Your Mental Health Score CardMay 22, 2023
Confession time. I was a dedicated Cosmo reader as a young adult (and YM before that). One of the regular features that I looked forward to most was the quiz. I realized, even then, that there was absolutely no validity to them. Still, it was fun and interesting to take the quiz to see how I measured up on whatever it was.
In a similar spirit, this week, I present to you the Mental Health Score Card, a completely invalid yet, hopefully, useful tool.
The items I've included are legit; they're based on current science and leading theories about what contributes to and detracts from mental health. The scores, however, are weighted based on my own (professional) opinion of what matters most.
Tally your points and see how you stack up. Then, challenge yourself to raise your score over the next week. Finally, do some individualized but real research and notice your actual experience. Did your mental health improve?
Your Mental Health Score Card
Consider the past 24 hours. Give yourself 3 points for each of the following:
- Woke up feeling refreshed
- Moved your body in a noticeable way (e.g., going for a long walk, exercising, yoga, swimming, etc.)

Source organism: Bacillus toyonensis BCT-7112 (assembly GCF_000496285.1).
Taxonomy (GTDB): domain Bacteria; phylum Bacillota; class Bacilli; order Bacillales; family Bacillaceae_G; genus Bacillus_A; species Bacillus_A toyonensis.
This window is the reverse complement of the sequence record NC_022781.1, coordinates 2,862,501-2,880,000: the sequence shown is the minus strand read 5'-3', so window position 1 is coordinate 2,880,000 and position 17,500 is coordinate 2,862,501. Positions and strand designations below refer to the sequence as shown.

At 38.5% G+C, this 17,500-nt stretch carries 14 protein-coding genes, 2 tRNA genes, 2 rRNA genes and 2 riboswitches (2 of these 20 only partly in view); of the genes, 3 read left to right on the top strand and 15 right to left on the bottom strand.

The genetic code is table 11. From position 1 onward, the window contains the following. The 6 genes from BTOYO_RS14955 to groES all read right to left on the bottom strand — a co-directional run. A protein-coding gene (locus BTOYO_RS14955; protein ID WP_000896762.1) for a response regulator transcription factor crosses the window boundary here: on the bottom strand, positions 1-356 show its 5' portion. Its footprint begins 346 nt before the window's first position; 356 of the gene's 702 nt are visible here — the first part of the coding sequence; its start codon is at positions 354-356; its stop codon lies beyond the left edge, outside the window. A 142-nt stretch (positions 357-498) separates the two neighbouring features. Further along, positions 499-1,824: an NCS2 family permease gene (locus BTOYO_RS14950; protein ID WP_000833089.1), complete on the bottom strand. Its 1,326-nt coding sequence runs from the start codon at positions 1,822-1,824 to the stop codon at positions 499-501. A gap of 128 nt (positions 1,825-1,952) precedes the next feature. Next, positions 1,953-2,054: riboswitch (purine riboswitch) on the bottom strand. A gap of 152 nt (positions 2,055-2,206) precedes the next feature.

- Ate real, actual food (e.g., things that grow, have ingredients you can pronounce)
- Drank enough water
- Meditated or practiced mindfulness in some way
- Meditated or practiced mindfulness (That's not a typo. This one is important enough that it counts twice.)
- Did an act of kindness or something nice for someone else
- Felt connected in a real way to someone (Interactions through social media posts do not count. Direct messages might if they felt meaningful and substantive.)
- Did something enjoyable or fun
- Felt a sense of accomplishment or productivity
- Was fully immersed in an activity (fully focused, without distraction, on something interesting and challenging. Perhaps you lost track of time while doing so. Felt "in the zone." Media consumption does not count.)
- Felt a sense of meaning or purpose
- Made a contribution (e.g., to your family, your community, your workplace, the world)
- Learned something
- Practiced gratitude
- Did some self-care
- Had a manageable stress level (If you were stressed out today, it's a no.)
- Used one of your strengths
- Connected with your "why" or acted in accordance with your values (In other words, did you act like the kind of person you want to be?)
- Experienced pleasure
- Challenged yourself or overcame a challenge in some way
- Tried something new
- Laughed (a real, belly laugh, not a fake one)
- Spent time outdoors
- Acknowledged your emotions (It's ok to feel sad, anxious, angry, etc...as long as you name it and let yourself experience it, it's part of good mental health. It's when you suppress or deny your emotions that problems start to arise.)
- Faced or solved a problem instead of avoiding it
- Took your medications or supplements as prescribed (If you don't take any because you don't need them, go ahead and give yourself these points.)
- Followed through with what you planned or intended, barring things that were out of your control (Think of it as exercised will power, committed action, or self-discipline.)